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Almost every business leader wants to know how they can use generative artificial intelligence (GenAI) to increase the efficiency of their organization and people. But like with any innovation, before you forge ahead, it’s important to take time to understand what GenAI is and how you can implement it responsibly to create business value without risking your reputation.
GenAI may not solve every problem in your organization where AI might be useful. It has its value, but it also has limitations. GenAI is most effective when you’re looking to produce directionally accurate results (e.g. a strong first draft) rather than something exact. For example, GenAI can be a great tool for supporting certain processes (e.g. sales). You could save significant time by using it to generate the first draft of a sales plan, which you could then edit and supplement with personal insights. You could also use GenAI to help efficiently answer questions your employees might have on internal policies or procedures.
Comparatively, GenAI isn’t the right choice if you want to produce verifiable results, such as content for your financial report. This is because most GenAI solutions operate as black boxes, making it impossible to explain how and why specific insights were generated. In these cases, you should consider other AI techniques where you can explain decisions to a reasonable degree (e.g. random forest).
Most conventional machine learning (ML) models are explainable because the number of model features is small enough that you can comprehend and explain which are more important for driving a decision. For deep learning (the technique used by GenAI) the number of features can be in the hundreds of thousands, making such models inherently inexplicable. The large language models (LLMs) used for GenAI applications also tend to operate as black boxes.
If you’re looking to embrace GenAI, it’s critical that you don’t view it as a tech-only decision or process. If you consider GenAI in a vacuum, you could overlook important risks related to ethics, people and culture. While many of the risks associated with GenAI are similar to the risks related to other forms of AI, there are four unique risks your organization should be aware of:
The best time to consider responsible AI (RAI) practices is at the very beginning of your GenAI journey. By taking a holistic and multi-dimensional view to GenAI from the get-go, you can better define opportunities, understand risks and enhance or build any missing guardrails so you’re well positioned to use GenAI tools responsibly moving forward. We call this approach RAI by design.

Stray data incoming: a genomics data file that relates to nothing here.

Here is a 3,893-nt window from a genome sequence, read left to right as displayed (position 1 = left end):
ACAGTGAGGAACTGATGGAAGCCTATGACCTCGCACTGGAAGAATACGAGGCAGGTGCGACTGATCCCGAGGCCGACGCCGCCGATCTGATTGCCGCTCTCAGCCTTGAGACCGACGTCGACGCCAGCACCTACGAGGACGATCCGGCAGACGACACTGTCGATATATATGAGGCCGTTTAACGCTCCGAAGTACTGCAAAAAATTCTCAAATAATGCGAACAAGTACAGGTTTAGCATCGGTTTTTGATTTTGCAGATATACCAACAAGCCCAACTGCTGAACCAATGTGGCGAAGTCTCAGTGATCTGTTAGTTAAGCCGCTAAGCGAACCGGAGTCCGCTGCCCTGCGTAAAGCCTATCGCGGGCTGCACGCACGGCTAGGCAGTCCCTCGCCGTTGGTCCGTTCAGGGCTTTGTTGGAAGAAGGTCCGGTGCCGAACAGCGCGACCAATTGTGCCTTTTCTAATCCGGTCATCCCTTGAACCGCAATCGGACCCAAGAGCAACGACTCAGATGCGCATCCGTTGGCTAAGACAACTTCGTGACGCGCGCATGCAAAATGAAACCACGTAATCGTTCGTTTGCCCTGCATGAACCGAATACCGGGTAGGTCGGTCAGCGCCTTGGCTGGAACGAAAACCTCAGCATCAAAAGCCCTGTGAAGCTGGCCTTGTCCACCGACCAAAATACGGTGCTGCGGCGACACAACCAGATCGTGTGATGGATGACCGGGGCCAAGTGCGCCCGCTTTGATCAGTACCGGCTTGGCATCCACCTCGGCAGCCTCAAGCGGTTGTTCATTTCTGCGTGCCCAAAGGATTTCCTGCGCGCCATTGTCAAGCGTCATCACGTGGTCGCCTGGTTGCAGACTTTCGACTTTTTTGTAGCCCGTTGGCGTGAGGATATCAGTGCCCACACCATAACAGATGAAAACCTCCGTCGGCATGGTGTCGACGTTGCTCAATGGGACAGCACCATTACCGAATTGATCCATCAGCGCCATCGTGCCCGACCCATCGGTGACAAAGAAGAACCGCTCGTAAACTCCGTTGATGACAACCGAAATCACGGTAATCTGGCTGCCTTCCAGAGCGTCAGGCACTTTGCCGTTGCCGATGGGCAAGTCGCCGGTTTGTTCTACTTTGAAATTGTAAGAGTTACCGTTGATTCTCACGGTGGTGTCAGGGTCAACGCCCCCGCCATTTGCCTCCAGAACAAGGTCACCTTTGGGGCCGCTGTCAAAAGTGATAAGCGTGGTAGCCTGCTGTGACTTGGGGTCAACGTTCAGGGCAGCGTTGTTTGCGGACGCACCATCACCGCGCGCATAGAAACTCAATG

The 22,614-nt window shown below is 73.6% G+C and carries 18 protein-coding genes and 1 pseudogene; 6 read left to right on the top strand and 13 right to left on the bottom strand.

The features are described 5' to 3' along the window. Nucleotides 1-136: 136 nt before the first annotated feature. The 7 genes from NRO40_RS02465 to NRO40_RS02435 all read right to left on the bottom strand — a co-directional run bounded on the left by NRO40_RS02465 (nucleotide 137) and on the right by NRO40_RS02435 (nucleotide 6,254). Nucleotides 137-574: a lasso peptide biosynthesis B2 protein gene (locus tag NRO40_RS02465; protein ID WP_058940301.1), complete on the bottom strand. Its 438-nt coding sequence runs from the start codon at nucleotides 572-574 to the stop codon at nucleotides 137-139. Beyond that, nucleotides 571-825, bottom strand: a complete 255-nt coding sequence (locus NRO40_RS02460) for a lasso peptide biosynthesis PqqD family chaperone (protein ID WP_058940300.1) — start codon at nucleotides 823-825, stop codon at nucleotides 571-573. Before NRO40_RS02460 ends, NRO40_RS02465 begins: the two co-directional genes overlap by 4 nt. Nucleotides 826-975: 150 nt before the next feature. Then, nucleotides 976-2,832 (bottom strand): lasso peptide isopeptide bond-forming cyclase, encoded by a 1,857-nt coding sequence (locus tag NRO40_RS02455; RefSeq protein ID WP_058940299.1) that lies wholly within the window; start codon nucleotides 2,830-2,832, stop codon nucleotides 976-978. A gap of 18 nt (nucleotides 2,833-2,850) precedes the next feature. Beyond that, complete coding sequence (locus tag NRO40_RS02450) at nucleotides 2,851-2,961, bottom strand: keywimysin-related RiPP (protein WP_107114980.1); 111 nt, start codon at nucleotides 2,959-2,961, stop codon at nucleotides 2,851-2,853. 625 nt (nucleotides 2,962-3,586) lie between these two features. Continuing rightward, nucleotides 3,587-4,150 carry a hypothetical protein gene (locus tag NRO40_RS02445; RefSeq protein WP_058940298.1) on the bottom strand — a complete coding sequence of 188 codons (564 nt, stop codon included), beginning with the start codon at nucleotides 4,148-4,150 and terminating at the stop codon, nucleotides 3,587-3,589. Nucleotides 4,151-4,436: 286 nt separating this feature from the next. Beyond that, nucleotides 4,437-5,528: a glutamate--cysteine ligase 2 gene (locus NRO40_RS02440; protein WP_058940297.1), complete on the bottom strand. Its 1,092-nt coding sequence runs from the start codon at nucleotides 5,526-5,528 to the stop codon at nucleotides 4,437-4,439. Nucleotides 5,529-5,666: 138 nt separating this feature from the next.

What does RAI by design look like in action? Below, we outline the four key pillars of our Responsible AI Framework, which you can use as a foundation for designing a responsible approach to GenAI for your organization, along with key questions to think about as you move forward.
Define what the ethical use of data means for your organization (e.g. what data can and can’t be used) and embed it into your GenAI strategy. Consider how your GenAI approach aligns with your organizational values and any regulatory and compliance requirements.
Consider your governance, compliance and risk management practices as they relate to GenAI. This can help you assess what guardrails you have, need or must enhance to make sure you’re using GenAI responsibly and that you have the controls in place to mitigate risks.
What controls do we have or need to make sure we’re managing GenAI risks effectively?
Is our GenAI strategy in compliance with internal policies, industry regulations and privacy laws?
Develop clear and transparent guidelines for how GenAI should be used in your organization. Consider factors like explainability, robustness, bias and fairness, originality, security, privacy and safety.
Do we have clear guidelines for how GenAI should be used?
What training do our employees need so they can use GenAI effectively and safely?
How will we validate outputs to avoid hallucinations or misinformation?
If you don’t have them in place already, develop overarching core practices your organization can use to assess potential use cases and determine what type of AI to use (e.g. GenAI, AI/ML). These core practices should include ways to evaluate the problems you’re trying to solve, identify relevant industry standards and best practices, evaluate and improve AI performance and monitor for innovations, updated techniques and changes to regulations (e.g. Bill C-27).
Is GenAI the best form of AI to use in this situation?
How will we evaluate and improve our GenAI model over time?
How will we monitor innovations, risks, regulations and trends so we can adjust as needed?
GenAI can be a fantastic tool for making your organization more efficient and effective, but only if you know when to use it—and when not to—and how to use it responsibly. The best way to do this is to design your GenAI approach to be responsible from the start.